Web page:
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Excitatory repetitive transcranial magnetic stimulation to left dorsal premotor cortex enhances motor… Boyd, Lara A; Linsdell, Meghan A Jul 7, 2009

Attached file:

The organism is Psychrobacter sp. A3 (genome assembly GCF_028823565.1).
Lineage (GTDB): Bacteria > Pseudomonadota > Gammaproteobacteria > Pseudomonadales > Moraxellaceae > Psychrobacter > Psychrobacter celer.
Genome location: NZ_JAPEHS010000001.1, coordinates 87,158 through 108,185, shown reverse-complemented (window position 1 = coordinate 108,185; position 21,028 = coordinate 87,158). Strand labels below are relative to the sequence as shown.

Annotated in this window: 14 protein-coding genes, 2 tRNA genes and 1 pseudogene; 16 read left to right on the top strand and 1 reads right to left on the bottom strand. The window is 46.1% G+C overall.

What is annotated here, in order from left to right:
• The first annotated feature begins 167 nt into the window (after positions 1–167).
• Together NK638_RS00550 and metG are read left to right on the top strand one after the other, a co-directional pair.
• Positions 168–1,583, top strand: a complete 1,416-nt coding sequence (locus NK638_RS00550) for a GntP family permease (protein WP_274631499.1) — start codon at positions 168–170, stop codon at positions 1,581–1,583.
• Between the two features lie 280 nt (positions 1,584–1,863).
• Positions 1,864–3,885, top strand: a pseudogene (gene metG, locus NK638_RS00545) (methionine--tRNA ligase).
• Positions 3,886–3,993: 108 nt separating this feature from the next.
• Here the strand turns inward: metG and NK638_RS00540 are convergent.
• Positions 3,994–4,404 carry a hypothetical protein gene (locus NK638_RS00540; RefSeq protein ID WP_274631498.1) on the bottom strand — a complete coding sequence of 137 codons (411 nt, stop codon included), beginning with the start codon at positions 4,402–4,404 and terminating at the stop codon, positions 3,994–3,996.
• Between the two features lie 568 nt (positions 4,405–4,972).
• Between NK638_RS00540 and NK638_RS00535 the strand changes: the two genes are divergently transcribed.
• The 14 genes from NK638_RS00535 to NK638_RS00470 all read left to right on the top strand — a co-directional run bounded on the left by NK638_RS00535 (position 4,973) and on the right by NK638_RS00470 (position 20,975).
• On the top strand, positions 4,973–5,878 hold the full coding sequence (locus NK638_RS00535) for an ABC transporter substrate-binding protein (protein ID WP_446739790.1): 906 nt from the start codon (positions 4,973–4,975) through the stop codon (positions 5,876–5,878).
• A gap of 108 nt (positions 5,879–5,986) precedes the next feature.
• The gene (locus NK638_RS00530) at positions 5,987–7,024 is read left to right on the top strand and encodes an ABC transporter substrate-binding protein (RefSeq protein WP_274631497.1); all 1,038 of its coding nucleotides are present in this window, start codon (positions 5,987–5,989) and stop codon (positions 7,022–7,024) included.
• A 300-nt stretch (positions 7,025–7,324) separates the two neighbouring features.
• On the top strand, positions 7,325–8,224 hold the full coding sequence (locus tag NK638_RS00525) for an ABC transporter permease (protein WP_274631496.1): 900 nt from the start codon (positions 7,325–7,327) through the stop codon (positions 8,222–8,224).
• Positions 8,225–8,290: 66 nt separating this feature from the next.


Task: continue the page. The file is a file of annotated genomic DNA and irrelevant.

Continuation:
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ralssBioMed CentBMC NeuroscienceOpen AcceResearch articleExcitatory repetitive transcranial magnetic stimulation to left dorsal premotor cortex enhances motor consolidation of new skillsLara A Boyd*1,2,3 and Meghan A Linsdell3Address: 1Department of Physical Therapy, University of British Columbia, Vancouver, Canada, 2Brain Research Centre, University of British Columbia, Vancouver, Canada and 3Graduate Program in Rehabilitation Sciences, University of British Columbia, Vancouver, CanadaEmail: Lara A Boyd* - lara.boyd@ubc.ca; Meghan A Linsdell - malinsde@interchange.ubc.ca* Corresponding author    AbstractBackground: Following practice of skilled movements, changes continue to take place in the brainthat both strengthen and modify memory for motor learning. These changes represent motormemory consolidation a process whereby new memories are transformed from a fragile to a morepermanent, robust and stable state. In the present study, the neural correlates of motor memoryconsolidation were probed using repetitive transcranial magnetic stimulation (rTMS) to the dorsalpremotor cortex (PMd). Participants engaged in four days of continuous tracking practice thatimmediately followed either excitatory 5 HZ, inhibitory 1 HZ or control, sham rTMS. A delayedretention test assessed motor learning of repeated and random sequences of continuousmovement; no rTMS was applied at retention.Results: We discovered that 5 HZ excitatory rTMS to PMd stimulated motor memoryconsolidation as evidenced by off-line learning, whereas only memory stabilization was notedfollowing 1 Hz inhibitory or sham stimulation.Conclusion: Our data support the hypothesis that PMd is important for continuous motorlearning, specifically via off-line consolidation of learned motor behaviors.BackgroundIt is clear that skilled practice is essential for the acquisi-tion of learned motor behaviors [1-3] and that the braincontinues to process information from practice sessionswell beyond the timeframe of motor performance [4-7].In fact, many changes take place after practice that bothstrengthen and modify the motor skill being learned.These changes represent motor memory consolidation [5-7] a process whereby new, fragile memories are trans-formed into more permanent, robust and stable state.behavior that occur in between practice sessions, and 2)memory stabilization which reduces the fragility or sus-ceptibility to interference by other motor actions whilebehavioral improvements are maintained [6-9]. Whilethese two elements of motor consolidation are not com-pletely independent of one another, the degree to whichthey interact and/or rely of unique neural structuresremains unclear.Functional brain imaging has been used to consider howthe neural structures associated with movement change asPublished: 7 July 2009BMC Neuroscience 2009, 10:72 doi:10.1186/1471-2202-10-72Received: 25 February 2009Accepted: 7 July 2009This article is available from: http://www.biomedcentral.com/1471-2202/10/72© 2009 Boyd and Linsdell; licensee BioMed Central Ltd. This is an Open Access article distributed under the terms of the Creative Commons Attribution License (http://creativecommons.org/licenses/by/2.0), which permits unrestricted use, distribution, and reproduction in any medium, provided the original work is properly cited.Page 1 of 9(page number not for citation purposes)Consolidation of motor skill memories has been pur-ported to take two forms: 1) off-line improvements inmotor learning occurs [5,10,11]. Following practice,while motor ability remains unchanged, positron emis-BMC Neuroscience 2009, 10:72 http://www.biomedcentral.com/1471-2202/10/72sion tomography shows that the brain recruits newregions to perform the task. Early in motor skill acquisi-tion prefrontal brain regions are active. Later, there is ashift in activation to premotor, posterior parietal and cer-ebellar structures [5]. Evolution of the network activatedin association with motor learning is widely believed tosupport motor consolidation or the increase in stability ofthe new skill [5-7,11].Intracortical recordings in animals and human neuroim-aging studies indicate that the premotor cortex (PMC)plays an important role in the selection of movements[12,13]. The PMC can be functionally segregated accord-ing to the type of movement being selected [14-18]. Theventral premotor (PMv) cortex is involved in graspingmovements that are externally triggered by the environ-ment [12], while the dorsal premotor (PMd) cortexappears to be particularly important in the selectionmovements that are learned [12,19].At present it is unclear whether PMd is important forselecting learned movements [20] or for learning newmovements [21,22]. Some animal work suggests that PMdis involved in motor learning. The PMd cortex may be crit-ical for holding sensory information in working memoryand then converting it to a motor program [22]. Single cellrecordings from PMd during motor task practice demon-strate the emergence of new motor programs that arebased on the sensory information acquired through prac-tice [22]. Other research in humans, suggests a dominanceof left PMd for the selection of learned movements[12,19]. Functional magnetic resonance imaging (MRI)studies show that only right PMd is active during move-ments of the left hand; however, left PMd is activated dur-ing movements of both the right and left hands [19]. Thedisparate nature of PMd activity during movements ofeach hand has also been confirmed by transcranial mag-netic stimulation (TMS) studies demonstrating that dis-ruption of left PMd alters movements in both hands [21].Though past work has purported to investigate the role ofPMd in skill acquisition it has often been limited by thefailure to consider motor learning at a separate delayedretention test [7,23] but rather has largely consideredbehavioral changes across a single day or session. Withoutdata from separate sessions it is impossible to evaluate theimpact of any intervention of the long-term, permanentability to perform new motor skills [24]. Because we wereinterested in the possibility that PMd might play a role inconsolidation of new motor learning we designed thepresent experiment to contain practice sessions and adelayed retention test, which were all conducted on sepa-rate days.pairing the delivery of an epoch of excitatory (5 Hz) repet-itive TMS (rTMS) with movement task practice. To verifythe effects of excitatory rTMS, we also trained a group ofindividuals who only received inhibitory (1 Hz) rTMS andanother cohort who received sham stimulation. Becauseof the known role of PMd in motor learning and its pur-ported role in the stabilization of newly acquired skills,we hypothesized that excitatory rTMS to PMd would facil-itate motor skill consolidation.MethodsParticipantsThirty-two healthy, neurologically intact individuals aged20 to 38 (14 men and 18 women) enrolled in the experi-ment (Table 1). All participants gave written informedconsent and the protocol was approved by the Universityresearch ethics board. Two participants were unable tocomplete the testing as a result of discomfort during initialmotor thresholding with TMS. All participants reported tobe right hand dominant; all received left sided rTMS. Par-ticipants were not enrolled if 1) they exhibited any frankor clinically evident signs of neurological impairment ordisease [25], or 2) they had any color blindness thatwould impair response ability. Participants were recruitedfrom the University, the local community and the labdatabase.Behavioural taskParticipants were seated in front of a computer monitorand engaged in continuous tracking of a target moving ina sine-cosine waveform by manipulating a joystick usingtheir right arm [26-29]. The target appeared as a white cir-cle and participant movements were represented as a reddot (Figure 1A). Joystick position sampling and all stimuliwere presented at 40 Hz using custom software developedon the LabView platform (v. 7.1; National InstrumentsCo.).The pattern of target movement was predefined accordingto a method modified from Wulf and Schmidt.[26] Aunique 33s trial was constructed from one 3s baseline andthree 10s sine-cosine segments. One block consisted often 33 second trials. Unknown to the participants, themiddle third of each tracking pattern was repeated andidentical across practice and retention. This pattern wasconstructed using the polynomial equation as describedby Wulf and Schmidt (1997) with the following generalform:Table 1: Subject characteristics for the Excitatory, Inhibitory, and Sham groupsExcite Inhibit ShamPage 2 of 9(page number not for citation purposes)To investigate the role of PMd in motor skill learning wecoupled brain stimulation with motor-skill acquisition,Age (years ± sd) 24 ± 2 24 ± 1 27 ± 7Gender 6 M, 4 F 3 M, 7 F 5 M, 5 FBMC Neuroscience 2009, 10:72 http://www.biomedcentral.com/1471-2202/10/72The middle (repeated) segment was constructed by usingthe same coefficients for every trial (Appendix 1). The firstand third segments of the tracking pattern were generatedrandomly using coefficients ranging from 5.0 to -5.0. Adifferent random sequence was used for both the first andthird segments for every trial (Figure 1B); however, toensure uniformity across participants the same set of trialswere practiced by all of the participants so that on anygiven trial the random segments were the same for eachparticipant. In each third of the tracking pattern therewere 10 separate reversals in the direction. The trajectoriesof the target and participants' movements did not leave atrail and thus, participants could not visualize the entiretarget pattern.The same trial order was employed for every participant.Participants were not informed of the existence of therepeating sequence but instructed daily to track the targetas accurately as possible by controlling the position of thecursor with the joystick.TMSApplication of TMS was performed with a 70 mm figure-8 air-cooled coil (Magstim Super Rapid2, Magstim Com-pany, Ltd.). The magnetic stimulus had a biphasic wave-form with a pulse width of 400 us. During stimulation ofboth M1 for thresholding and PMd for repetitive stimula-45 degrees. Prior to the start of the experiment each partic-ipant underwent an anatomical MRI scan on a separateday at the UBC 3T MRI Centre (T1 images TE = 5 ms, TR =24 ms, 40° flip angle, NEX = 1, thickness = 1.2 mm, FOV= 256 mm). These images were imported into Brainsight™TMS neuronavigation software (Rogue Research Inc.) toallow for stereotaxic registration of the participant's brainwith TMS coil for online control of coil positioning.Participants were instructed to remain relaxed throughoutthe application of rTMS. Surface electromyography(EMG) from participants' right flexor digitorum musclewas monitored through the output screen attached to thetranscranial magnetic stimulator (Magstim Super Rapid2,Magstim Company, Ltd.). Determination of the locationof left primary motor cortex (M1) for resting motorthreshold was performed using Brainsight. M1 was identi-fied using the axial scans by locating the "hand knob" andhook MRI images.[30-34] Resting motor threshold (RMT)was determined for each participant, as the percentage ofmaximal stimulator output to evoke a response of ³ 50 mVin 5 of 10 trials. The location and trajectory of the coil forthis spot was marked using Brainsight™ to minimize vari-ability across subsequent trials and days (Figure 2). Next,the left dorsal pre-motor (PMd) area was marked in Brain-sight™ by moving one gyrus forward from the flexor digi-torum "hot spot" identified during determination of RMT.The location of PMd was confirmed as the posterior aspectof the middle frontal gyrus (Figure 1).[21,33-38]Several steps were taken to ensure that stimulation of PMdwithout M1 during rTMS. First we used a coil that has pre-f( ) sin( ) cos( ) sin( )cos( ) sin( )x b a x b x a xb x a xo= + + ++ + ++1 1 22 622 6Kb x6 6cos( )Illustration of the behavioral taskFigu e 1Illustration of the behavioral task. A) Continuous tracking of sequences was performed using a joystick; participants were instructed to manipulate the joystick in the vertical direction to track the target (open circle) as accurately as possible. Partici-pant movements appeared as a red, closed circle. B) Continuous tracking trials were constructed from three individual sequences that were joined seamlessly to form one trace. Unknown to participants, the first and last third of each trial (10 s each) were random. The middle third was repeated on every tracking trial. Unlike this illustration, no trace or trail from move-ment was evident during tacking, only the target and current position of the participant's cursor were visible.Page 3 of 9(page number not for citation purposes)tion the TMS coil was oriented tangentially to the scalpwith the handle pointing back and away from midline atviously been shown to have a focal enough output tostimulate PMd in isolation. Application of TMS was per-BMC Neuroscience 2009, 10:72 http://www.biomedcentral.com/1471-2202/10/72formed with a 70 mm figure-8 air-cooled coil (MagstimSuper Rapid2, Magstim Company, Ltd.). Past work hasdemonstrated that a 70 mm coil can deliver focal stimula-tion [39] with a current spread small enough, 10 × 10 × 20mm [31], to stimulate M1 without PMd and viceversa.[40] Second, we oriented our coil over the PMdusing anatomic landmarks shown via each individual's T1MRI to guide us to the posterior aspect of the middle fron-tal gyrus.[21,35] Once confirmed, the location of PMdand the direction of our stimulation were maintainedboth within and across sessions by trajectory targetingusing BrainSight.Participants were randomly assigned to one of threegroups: 5 Hz excitatory rTMS stimulation (Excite group),1 Hz inhibitory rTMS stimulation (Inhibit group), or 5 Hzsham stimulation (Sham group). Sham stimulation wasperformed using a custom sham coil that looks andsounds like an active coil but does not induce any currentin the underlying cortex (Magstim Company Ltd.). Allparticipants were naive to TMS measures and wereblinded to group assignment. rTMS was performed overthe marked spot for left PMd for 15 minutes at 120% ofRMT.[21,41] If stimulation at this level caused any visiblemotor activation intensity was decreased in 5% incre-ments of RMT until there was no longer any motorresponse. rTMS stimulation intensity over PMd wasdecreased to eliminate motor response in 16 of 20 partic-ipants who received active stimulation: 10 in the Excitegroup and 6 in the Inhibit group. Across participants rTMSBecause a 15 minute bout of rTMS has been shown toinduce approximately a 15-minute after-effect,[42] indi-viduals underwent rTMS first, then immediately practicedthe motor task on each of the four practice days. Thisstructure was identical regardless of the rTMS groupassignment.Design and proceduresThe experiment lasted for five days spread over a 2-weektimeframe. Days 1–4 were training (rTMS paired withmotor task practice). In each of these days participantsperformed 3 blocks (30 trials) of tracking. Tracking wasperformed immediately after application of rTMS. Partici-pants were given 2 weeks to complete the entire 5-dayexperiment, but no more than one day lapsed betweenday 4 of practice and the retention test for any subject.That is, retention testing always occurred within 48 hoursof the last practice session. However, it was necessary toallow days between practice sessions in order to accom-modate individual participants' schedules.Illustration of the sterotaxic system and markers that guided TMS coil placementFigu e 2Illustration of the sterotaxic system and markers that guided TMS coil placement. Brainsight™ was used to locate primary motor cortex (M1) for resting motor threshold determination and also to subsequently for coil placement over PMd for rTMS. Markers were placed on day 1 of testing to ensure accuracy and repeatability of coil placement and rTMS application across days.Table 2: Mean (standard deviation) RMT from day 1 and day 5 of the experiment by group. Day 1 Day 5 p-valueExcite 59.3 (7.1) 59.0 (8.3) .93Inhibit 58.0 (7.6) 59.7 (7.5) .62Sham 59.5 (9.1) 59.8 (9.0) .94Page 4 of 9(page number not for citation purposes)stimulation was never decreased below 100% RMT(Tables 2 &3).Paired t-tests revealed that there were no statistically significant changes in RMT from day 1 to day 5 of the experiment.BMC Neuroscience 2009, 10:72 http://www.biomedcentral.com/1471-2202/10/72To better separate performance effects from more perma-nent changes in behaviour associated with learning [23],a retention test consisting of 1 block of continuous track-ing was given on a separate 5th day. No rTMS was admin-istered at the retention test.Repeated sequence awarenessOn day 5 following the retention test block, participantswere shown 10, 30s blocks (all 3 sequences) of continu-ous target movement and asked to decide if they recog-nized any as the pattern that they had seen duringpractice. Three of the 10 were "true" middle sequence i.e.,the same as the repeated practice pattern; 7 were foils.Individuals who identified the repeated sequence at a bet-ter than chance rate, i.e., 2 of 3 repeated sequences identi-fied correctly as being recognized and 4 of 7 novel,random epochs identified correctly as never having beenseen before, were considered to have gained explicitawareness of the repeating sequence.Outcome measuresMotor performance was evaluated across practice andretention. Our analysis considered changes in root meansquared error (RMSE; Appendix 2), which reflects overalltracking error in the kinematic pattern and is the averagedifference between the target pattern and participantmovements. This score was calculated separately for ran-dom and repeating sequences on every tracking trial andaveraged by block (every 10 trials)[27,28,43]. Compari-son between RMSE from the repeated and randomsequences reflects sequence specific learning. This meas-ure was used to evaluate reductions in tracking errorsacross practice and at retention.To investigate the possibility that rTMS stimulated off-linemotor learning we calculated a change score to reflect thedifference in tracking error at the end of practice with thatat the retention test. This computation was performed forboth repeated and random sequences. We assume thatcontinued further decrease in tracking error (RMSE)between the last practice block and the retention testreflects off-line motor learning associated with consolida-tion [6,7].assessed with a Kolmogorov-Smirnov test. The data werenormally distributed. Overall, our analyses were con-ducted in three steps. First, we considered performancerelated changes across the four experimental days whenpractice was paired with rTMS. Second, we assessed motorlearning at the retention test on day 5. Third, we assessedoffline learning. We defined off-line learning related gainsaccording to Robertson (2004, 2006) as the difference inRMSE in between the last block of practice on day 4 (whenrTMS was last delivered) and the retention test on day 5when there was no rTMS. Our retention test was deliveredwithin 48 hours of the last practice day to ensure that weassessed off-line learning within the accepted timeframe.[7,44]Acquisition practice. Performance of the repeatedsequence during practice was examined using two factor(Group [Excite, Inhibit, Sham] X Block [1-12]) repeatedmeasures ANOVA. This analysis was performed separatelywith repeated sequence RMSE and random sequenceRMSE as the dependent variables.Retention. Motor learning at retention was examined viaa Group [Excite, Inhibit, Sham] by Sequence [Random,Repeated] repeated measures ANOVA with RMSE or track-ing error as the dependent measure. A Bonferroni correc-tion was used for post-hoc tests to determine the locus ofsignificant group by sequence interactions. Off-line motorlearning was assessed via a one-way ANOVA using thechange score from the last block of practice to the reten-tion test as the dependent measure. This test was per-formed separately for random and repeated sequencechange scores.ResultsOverall, our data demonstrate three main results. First,regardless of stimulation condition tracking error asreflected by RMSE decreased with practice. Second, at theretention test all groups showed motor learning of therepeated sequence; however, the largest amount of changebetween repeated and random sequence tracking errorwas shown by the Excite group. Third, consideration ofgains made in tracking accuracy between the last block ofpractice and the retention test demonstrate off-line motorlearning for the Excite group but not for the Inhibit orSham groups.Acquisition practiceAll groups improved performance on the repeatingsequence across practice as demonstrated by a main effectof Block for repeating sequence tracking error (F(11, 286)= 15.23, p = .000; Figure 3A). In addition, non-specificimprovements in tracking that reflect improved motorTable 3: Mean (standard deviation) adjusted %RMT for rTMS from days 1 to 4 of the experiment for the Excite and Inhibit groups.Day 1 Day 2 Day 3 Day 4Excite 107.0 (7.2) 106.6 (4.8) 104.3 (2.7) 104.9 (2.2)Inhibit 112.1 (8.6) 109.3 (7.8) 107.5 (8.7) 108.0 (8.4)Page 5 of 9(page number not for citation purposes)Statistical analysesPrior to running analyses of variance on our motor prac-tice and learning data the normality of distribution wascontrol during random sequence tracking also was dem-onstrated by a main effect of Block (F(11,286) = 11.31, p= .000; Figure 3B). There were no significant interactionsBMC Neuroscience 2009, 10:72 http://www.biomedcentral.com/1471-2202/10/72for either random or repeated sequence tracking data overpractice.RetentionAll groups demonstrated motor learning at retention asshown by a main effect of Sequence that illustrated a sig-nificant difference between tracking error for repeated andrandom sequences (F(1,26) = 99.28, p = .000). Moreinteresting, was a Group by Sequence interaction (F(2,26)= 4.257, p = .003). Post-hoc testing revealed that the Excitegroup made less tracking error than then Inhibit group (p= .002) or Sham group (p = .012) during repeatedsequence tracking but not during random sequence track-ing at retention (Figure 4).Off-line learningBetween group differences in consolidation that occurredoff-line were illustrated by a significant one-way ANOVAusing the repeated sequence change scores from thegroups as the dependent measure (F(91,26) = 8.32, p =.002). Consolidation of motor learning occurred off-linefor the Excite group as demonstrated by the continueddecrease in tracking error that occurred between the endof practice and the retention test. This finding is con-trasted to the Inhibit and Sham groups who both showedslightly worse tracking error at retention as compared tothe end of practice (Figure 5A). There were no betweengroup differences in change scores for random sequencetracking (Figure 5B).Explicit knowledgeNone of the experimental groups gained explicit knowl-edge of the repeating sequence as demonstrated by theability to identify the repeating sequence during recogni-tion tests on the final day at chance.DiscussionEven single sessions of motor practice can lead to long-term storage of movement representations in the brain[5]. It is now clear that after practice has ended the func-tional properties and representation of skilled movementcontinues to evolve in the brain [4-7]. These changes areevident in the gradual development of resistance to inter-ference from other behaviours as time passes after taskpractice [4,5]. In some cases motor skills are not merelystabilized but can be improved through this consolida-tion process [6,7]. Indeed, this is what we discoveredwhen we paired 5 Hz excitatory rTMS to left PMd withmotor task practice; motor skill continued to improve off-line after practice. Conversely, participants who practicedthe motor task and received either inhibitory or shamstimulation showed only memory stabilization, there wasno further between session improvement, but rather a rel-role in off-line motor skill enhancement. Importantly, weseparated the short-term effects of practice from more per-manent changes in behaviour demonstrated at retentionby performing these tests on different days [23]. Thisexperimental feature allowed us to view off-line learningin the Excite group without any interference effects frompractice [7].Critically, the off-line motor consolidation demonstratedTwelve blocks of sequence tracking were performed across four days f practice (3 blocks per day; each block consisted of 10 tria s of the 30 track)Figur 3Twelve blocks of sequence tracking were performed across four days of practice (3 blocks per day; each block consisted of 10 trials of the 30 track). Root mean square error (RMSE) for repeated and random sequence tracking was calculated. A) RMSE for repeated sequences across practice and at the retention test. B) RMSE for ran-dom sequences across practice and at the retention test. Data are mean RMSE ± standard error of the mean (SEM).Page 6 of 9(page number not for citation purposes)ative preservation in motor skill level acquired via practice[7]. Though these two forms of memory consolidation arenot mutually exclusive, our data suggest that PMd has aby the Excite group was related to sequence-specific motorlearning rather than to generalized improvements inmotor control associated with task practice. Illustration ofBMC Neuroscience 2009, 10:72 http://www.biomedcentral.com/1471-2202/10/72this point is evident in the difference in tracking erroracross groups for the repeated sequence at retention (Fig-ure 4); the three groups demonstrated equivalent per-formance on random sequences at the same time.Random sequence tracking reflects generalized motor exe-cution whereas repeated sequence performance showsmotor learning [27,28,43]. Thus, the role of PMd inmotor consolidation in the present work related toimplicit sequence-specific learning rather than an overallimprovement in the generalized ability to track continu-ous sequences.There has been debate as to whether PMd activity relatesto motor learning [22] or to the recall of already learnedmovements [5,20]. Our data support the hypothesis thatPMd activity facilitates motor learning, specifically by aid-ing memory consolidation. Two features of our data sup-port our conclusion. Critically, excitatory stimulation toPMd promoted off-line learning. We expected that if PMdplayed a role in recall of learned movements rather thanin motor learning, we would have noted memory stabili-zation rather than off-line improvements. Second, theimprovements associated with excitatory stimulation toPMd were sequence-specific and not simply related togeneralized motor control improvements.range of cortico-cortical and cortic-subcortical networks.On-line rTMS-fMRI imaging has shown that excitatorystimulation of PMd increases the BOLD signal bothlocally (in PMd, PMv, supplementary motor area, somato-sensory cortex, and cingulate motor area) and distantlyRMSE for repeated and random sequences at the retention testFigure 4RMSE for repeated and random sequences at the retention test. All groups showed sequence specific motor learning as demonstrated by significantly lower RMSE for repeated as compared to random sequences at retention. However, individuals in the Excite group showed even lower tracking error for repeated sequences that those in the Inhibit or Sham stimulation groups. Data are mean RMSE ± SEM.Change in tracking error (RMSE) between the last block of sequence p tice and the retention test by group for r peat d and random sequencesFig r 5Change in tracking error (RMSE) between the last block of sequence practice and the retention test by group for repeated and random sequences. A) Sequence specific off-line learning was evident for the Excite group as demonstrated by the continued decrease in tracking error from practice to retention (show by negative num-bers). This was not the case for the Inhibit or Sham stimula-tion groups who showed slight losses in tracking accuracy as evidenced by positive changes from practice to retention. B) No non-specific generalized motor control improvements occurred off-line. For random sequences slightly higher tracking error was shown at retention as compared to prac-tice for all three groups. Data are mean change in RMSE ± standard error of the mean (SEM).Page 7 of 9(page number not for citation purposes)The influence of PMd activity on motor learning andmemory consolidation likely operated though a networkof brain regions. PMd is ideally situated to impact a broad(in contralateral PMd, cerebellum, putamen and caudate;[45]). Further, these rTMS driven modifications in hemo-dynamics occur even in the absence of overt motorBMC Neuroscience 2009, 10:72 http://www.biomedcentral.com/1471-2202/10/72responses. This pattern of brain activation associated withrTMS to PMd reflects the known anatomical and func-tional connectivity amongst these regions [14,15,45].Though we cannot ascribe the offline learning we docu-mented to any single region within this broad network, itis evident that 5 Hz rTMS stimulated motor memory con-solidation most likely via up-regulating at least some ele-ments of both local and distantly connected brain regions.We expected that the Inhibit group might have demon-strated worse behaviour than those participants in theSham stimulation condition. However, it may be that thepositive effects of practice on accuracy of motor trackingperformance countered the impact of 1 Hz stimulation.Indeed, we and others [26-28,46] have shown that motortask practice of continuous tracking tasks may be welllearned over as few as three practice sessions. It is possiblethat in the present study the effects of 1 Hz TMS was eitherovercome by motor practice or that the network of brainregions associated with motor learning [5,21,45] was ableto compensate for less PMd function following inhibitorystimulation.Though sleep may have played a role in the consolidationwe noted across our experimental groups it cannot explainthe lower tracking error for repeated sequences shownonly by the Excite group at retention. Each of our groupsslept in between the last practice day and the retentiontest; conferring the benefit of sleep on motor skill consol-idation regardless of group assignment. Further, past workhas demonstrated that off-line improvements in implicitmotor learning in young, healthy controls are not sleepdependent [47]. Instead, sleep related improvements inmotor skill may develop equally well over the day as theydo over the night [44]. Thus, we do not believe that thesleep-induced benefits that are associated with consolida-tion can account for our findings.It is also unlikely that differences in explicit knowledgeexplain any of our group differences across practice or atretention; none of the groups gained explicit awareness ofthe repeating sequence. In addition, past work [27,48] hasnot shown a benefit of explicit knowledge for motorlearning of tracking tasks. Based on the results of ourexplicit tests we are confident that our data reflect changesassociated with the implicit motor learning system.We were surprised at the large number (n = 16) of individ-uals who required TMS intensity to be reduced owing toinadvertent motor twitching during PMd stimulation.These individuals were from the Excite and Inhibit groupsalike. One possible explanation is that the threshold forstimulating primary motor cortex (from which we derivedble that PMd has a lower threshold for stimulation thanM1; thus, stimulation of PMd may have either activatedM1 via PMd-M1 connections or recruited descendingtracts from PMd that normally would not fire at lowerintensities. Future work will have to endeavor to developmethods for thresholding stimulation intensity moreappropriately for regions outside motor cortex.ConclusionTaken together, our data support a role for PMd in motormemory consolidation through the process of off-linelearning. In addition, our findings support the conceptthat motor memory consolidation may take two distinctforms (off-line improvement and memory stabilization)and that these processes may be dissociated during learn-ing of the same task [6,7]. Though it is likely that 5 HZrTMS increased activation in a network of brain regions,we did note a strong influence on excitatory stimulationon memory consolidation suggesting a role for PMd inmotor learning. Importantly, the positive effect of 5 HZrTMS to PMd was directly related to sequence-specificmotor learning and had little effect on generalized motorcontrol during continuous tracking.Authors' contributionsLB conceived of the study, designed the experiment, andprogrammed the task and analyses. ML coordinated andcollected the TMS and behavioral data. Both LB and MLdrafted the manuscript, read and approved the final man-uscript.Appendix 1b0 = 2.0, a1 = -4.0, b1 = 3.0, a2 = -4.9, b2 = -3.6, a3 = 3.9, b3= 4.5, a4 = 0.0, b4 = 1.0, a5 = -3.8, b5 = -0.5, a6 = 1.0, and b6= 2.5Appendix 2xi = participant's position in degrees at time 1, Ti = targetposition at time 1, n = the number of samples for the par-ticipant's trajectory arrayAcknowledgementsSupport from the North Growth Foundation and Michael Smith Foundation for Health Research awards (LAB) funded this work. The authors thank Sean Meehan, PhD and Brenda Wessel, MS for their comments on this man-uscript.References1. Karni A, Meyer G, Rey-Hipolito C, Jezzard P, Adams MM, Turner R,Ungerleider LG: The acquisition of skilled motor performance:RMSE = -=åÖ {( ) / } /x T ni iin2 1 21Page 8 of 9(page number not for citation purposes)our resting motor threshold) is not the same as the thresh-old in other brain regions [45,49]. 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